Faculty responses to mental health issues, Stanford’s current lawsuit entanglement and suicide were at the center of a contentious Monday night panel discussion on mental health at the Education and Society Theme (EAST) House.
“We can’t stay on the merry go round,” panelist Donnovan Yisrael ’89 M.A. ’90 said, referring to Stanford’s fast-paced culture. “We have to fix the merry-go-round.”
Other panelists included Marissa Floro, a first-year postdoctoral fellow at Vaden Health Center in Counseling and Psychological Services (CAPS), and Adina Glickman, director of learning strategy programs. Panelists emphasized to The Daily that they do not speak on behalf of the University at large.
“We, unlike other schools, are steeped in technology in a way that my colleagues at Princeton don’t see,” said Glickman, who in 2011 founded the Stanford Resilience Project, which she said is meant to normalize failure by sharing stories of rejection through its blog. “Part of the stress is there’s not a lot of room to digest and sit and think, also because it’s a very fast quarter, and your attention is consumed at all times.”
Floro added that the amount of pressure students feel differs from other colleges at which she has worked.
“Though it’s my first year, there’s definitely a different level of expectation that folks put on themselves that they also get from other people here and from people at home,” Floro said. “There’s a really strong feeling of the need to keep up. There’s not a whole lot of time to reflect.”
Because of the fast pace, Yisrael, a senior health educator in mental health and well-being at Vaden, suggested that if anything were to change, the quarter system could be re-evaluated. Floro went on to say that CAPS wants to be more “proactive, preventive and community-based” by creating discussion spaces with licensed psychologists where students can talk about rejection and struggle. In this way, she hopes CAPS can be “six steps in front of crisis mode.”
The discussion then opened up for questions from the audience, in which students expressed their own opinions and experiences with mental health at Stanford.
One attendee explained how when presenting professors with an accommodation letter from the Office of Accessible Education that enabled her an extension on assignments, they would become hostile and question her on her medical history. The attendee said she felt uncomfortable and discouraged from using her extension. Floro responded by saying that whether a diagnosis or proof of mental illness should be required for accommodation has been a topic of conversation at CAPS.
Another attendee brought up the current lawsuit against Stanford that alleges the University’s leave of absence policies discriminate against those with mental health challenges.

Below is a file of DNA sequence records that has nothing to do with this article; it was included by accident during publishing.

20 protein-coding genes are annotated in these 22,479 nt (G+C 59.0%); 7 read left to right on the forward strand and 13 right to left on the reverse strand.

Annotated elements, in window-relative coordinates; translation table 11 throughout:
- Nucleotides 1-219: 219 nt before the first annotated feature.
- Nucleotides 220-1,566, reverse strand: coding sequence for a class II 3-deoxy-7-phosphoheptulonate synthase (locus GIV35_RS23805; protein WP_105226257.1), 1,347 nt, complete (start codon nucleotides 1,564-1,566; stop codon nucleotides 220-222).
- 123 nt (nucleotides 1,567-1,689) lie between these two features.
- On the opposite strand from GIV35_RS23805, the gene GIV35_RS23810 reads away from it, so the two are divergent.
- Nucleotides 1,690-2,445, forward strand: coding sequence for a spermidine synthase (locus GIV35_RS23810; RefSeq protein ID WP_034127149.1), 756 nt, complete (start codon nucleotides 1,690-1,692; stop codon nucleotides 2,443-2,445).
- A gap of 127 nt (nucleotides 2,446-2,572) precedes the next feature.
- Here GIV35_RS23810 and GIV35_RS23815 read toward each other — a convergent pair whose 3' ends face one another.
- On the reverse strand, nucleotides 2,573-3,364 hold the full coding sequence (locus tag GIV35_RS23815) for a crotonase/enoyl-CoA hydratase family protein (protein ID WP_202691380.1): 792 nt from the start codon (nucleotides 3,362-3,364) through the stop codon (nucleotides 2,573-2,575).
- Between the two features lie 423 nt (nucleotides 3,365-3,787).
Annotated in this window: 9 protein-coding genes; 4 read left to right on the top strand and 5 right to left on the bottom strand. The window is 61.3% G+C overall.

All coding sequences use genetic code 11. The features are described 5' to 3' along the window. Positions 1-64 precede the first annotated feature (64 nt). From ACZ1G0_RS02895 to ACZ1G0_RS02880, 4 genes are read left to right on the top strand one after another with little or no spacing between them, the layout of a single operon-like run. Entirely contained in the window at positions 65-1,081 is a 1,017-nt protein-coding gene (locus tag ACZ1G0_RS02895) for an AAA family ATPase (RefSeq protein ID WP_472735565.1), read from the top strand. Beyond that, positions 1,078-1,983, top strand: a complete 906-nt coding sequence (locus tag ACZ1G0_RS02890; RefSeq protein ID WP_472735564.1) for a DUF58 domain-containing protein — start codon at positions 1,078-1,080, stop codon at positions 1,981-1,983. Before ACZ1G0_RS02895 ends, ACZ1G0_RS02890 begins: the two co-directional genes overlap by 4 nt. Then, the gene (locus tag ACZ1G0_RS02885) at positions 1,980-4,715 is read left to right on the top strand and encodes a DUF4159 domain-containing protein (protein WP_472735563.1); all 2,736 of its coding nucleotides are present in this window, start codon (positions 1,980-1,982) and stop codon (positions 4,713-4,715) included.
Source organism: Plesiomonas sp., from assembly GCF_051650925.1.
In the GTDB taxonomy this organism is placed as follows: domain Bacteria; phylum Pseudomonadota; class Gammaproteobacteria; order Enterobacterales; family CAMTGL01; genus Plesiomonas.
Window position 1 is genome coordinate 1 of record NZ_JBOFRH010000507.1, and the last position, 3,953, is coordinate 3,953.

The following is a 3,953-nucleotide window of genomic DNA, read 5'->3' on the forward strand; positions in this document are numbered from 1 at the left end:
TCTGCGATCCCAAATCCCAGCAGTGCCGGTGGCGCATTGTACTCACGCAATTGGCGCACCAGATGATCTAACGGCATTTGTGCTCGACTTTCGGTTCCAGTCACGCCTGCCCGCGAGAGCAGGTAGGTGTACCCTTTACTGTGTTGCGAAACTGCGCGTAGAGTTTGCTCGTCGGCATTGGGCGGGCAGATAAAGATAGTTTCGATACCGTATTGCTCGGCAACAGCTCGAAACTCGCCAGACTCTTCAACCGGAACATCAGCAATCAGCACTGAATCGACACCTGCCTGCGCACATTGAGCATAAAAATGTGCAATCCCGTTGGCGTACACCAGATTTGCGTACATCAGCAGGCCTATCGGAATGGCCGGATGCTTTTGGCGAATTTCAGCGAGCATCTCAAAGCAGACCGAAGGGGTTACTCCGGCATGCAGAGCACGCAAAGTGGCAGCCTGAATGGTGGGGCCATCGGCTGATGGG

“I don’t think the administration deals with extreme failure that well,” the attendee said. “I think it’s easy to say, ‘Oh yeah, we accept failure,’ but I have actual friends who are scared of talking to their [Academic Advising Directors] because of all the happenings with mental health and how the institution has reacted to that in the past. I think there are deeper, more systemic changes that need to happen, and I haven’t heard of changes from above to fix that.”
“I don’t know anything about the lawsuit,” Yisrael responded, “but I just want to comment that we struggle to help our students be safe. We just had a suicide on campus, and maybe I’m just naive, but I don’t understand why students are still in school [while depressed]. I would hope that if I was in a place where I was dealing with some serious issues that I wouldn’t also be in a program working 80 hours a week.”
While Yisrael referred to the recent death of an engineering graduate student, it is unclear what the circumstances surrounding his death are.
Floro said that she had not been hired at the time of the lawsuit and therefore has no information about it while Glickman said she is “super outside of it.”
Another attendee criticized the lack of support for students to take care of themselves.
“A lot of the onus is put on the students to take care of yourself,” an attendee said. “It’s like you’re in the desert and someone tells you ‘Oh, just drink water!’ But there’s nothing here!”
Glickman agreed that simply advising students to sleep more is ineffective.
“We’re not actually confronting the fact that we’re not making that possible,” she said. “Our faculty, our structures and our grading systems are not making that possible.”
Yisrael later disagreed with Glickman by re-emphasizing his belief in the individual.
“I’ve gotten quiet because I hear what students are saying that ‘We don’t want to hear about the role of the individual in this,’” Yisrael said. “I’m a little torn because I do believe in the power of the individual to change a culture, and we don’t want to blame the victim, but we’re all a part of this.”
Toward the conclusion of the event, Yisrael said that he wouldn’t send his daughter to an environment like Stanford.
“I don’t want my daughter to go to Stanford,” Yisrael said. “She won’t go here because I won’t let herself kill herself to do this. I want you to hear this.”
Another attendee responded to Yisrael.
“Your entire monologue right there is so radical and so different from any message that we’re getting from any other adult on this campus,” she said. “I understand that after this event I can decide to go home and go to sleep and get eight hours of sleep, but the reality is that that’s not really a choice. It is hard to make that decision when the environment and circumstances at this institution is pushing so heavily against that choice.”
Contact Sonja Hansen at smhansen ‘at’ stanford.edu.